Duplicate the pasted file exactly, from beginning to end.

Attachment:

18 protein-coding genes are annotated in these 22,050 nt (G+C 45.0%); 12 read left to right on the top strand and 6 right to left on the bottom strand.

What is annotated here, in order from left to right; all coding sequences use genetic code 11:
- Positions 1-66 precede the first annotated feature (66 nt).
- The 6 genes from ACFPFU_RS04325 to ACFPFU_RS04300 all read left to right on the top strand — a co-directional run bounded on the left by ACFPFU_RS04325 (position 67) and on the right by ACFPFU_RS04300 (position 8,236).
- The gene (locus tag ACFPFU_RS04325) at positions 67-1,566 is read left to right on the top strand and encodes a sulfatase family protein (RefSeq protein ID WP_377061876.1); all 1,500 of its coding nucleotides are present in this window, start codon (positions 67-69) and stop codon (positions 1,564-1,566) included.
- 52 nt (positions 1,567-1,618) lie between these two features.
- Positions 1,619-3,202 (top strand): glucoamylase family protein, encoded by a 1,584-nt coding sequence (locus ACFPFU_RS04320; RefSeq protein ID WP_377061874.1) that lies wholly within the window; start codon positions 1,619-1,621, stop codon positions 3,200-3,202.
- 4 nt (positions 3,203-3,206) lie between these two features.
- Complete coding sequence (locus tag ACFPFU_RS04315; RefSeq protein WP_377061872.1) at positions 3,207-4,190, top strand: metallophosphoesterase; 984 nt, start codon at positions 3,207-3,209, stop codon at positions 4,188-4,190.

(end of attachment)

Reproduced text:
18 protein-coding genes are annotated in these 22,050 nt (G+C 45.0%); 12 read left to right on the top strand and 6 right to left on the bottom strand.

What is annotated here, in order from left to right; all coding sequences use genetic code 11:
- Positions 1-66 precede the first annotated feature (66 nt).
- The 6 genes from ACFPFU_RS04325 to ACFPFU_RS04300 all read left to right on the top strand — a co-directional run bounded on the left by ACFPFU_RS04325 (position 67) and on the right by ACFPFU_RS04300 (position 8,236).
- The gene (locus tag ACFPFU_RS04325) at positions 67-1,566 is read left to right on the top strand and encodes a sulfatase family protein (RefSeq protein ID WP_377061876.1); all 1,500 of its coding nucleotides are present in this window, start codon (positions 67-69) and stop codon (positions 1,564-1,566) included.
- 52 nt (positions 1,567-1,618) lie between these two features.
- Positions 1,619-3,202 (top strand): glucoamylase family protein, encoded by a 1,584-nt coding sequence (locus ACFPFU_RS04320; RefSeq protein ID WP_377061874.1) that lies wholly within the window; start codon positions 1,619-1,621, stop codon positions 3,200-3,202.
- 4 nt (positions 3,203-3,206) lie between these two features.
- Complete coding sequence (locus tag ACFPFU_RS04315; RefSeq protein WP_377061872.1) at positions 3,207-4,190, top strand: metallophosphoesterase; 984 nt, start codon at positions 3,207-3,209, stop codon at positions 4,188-4,190.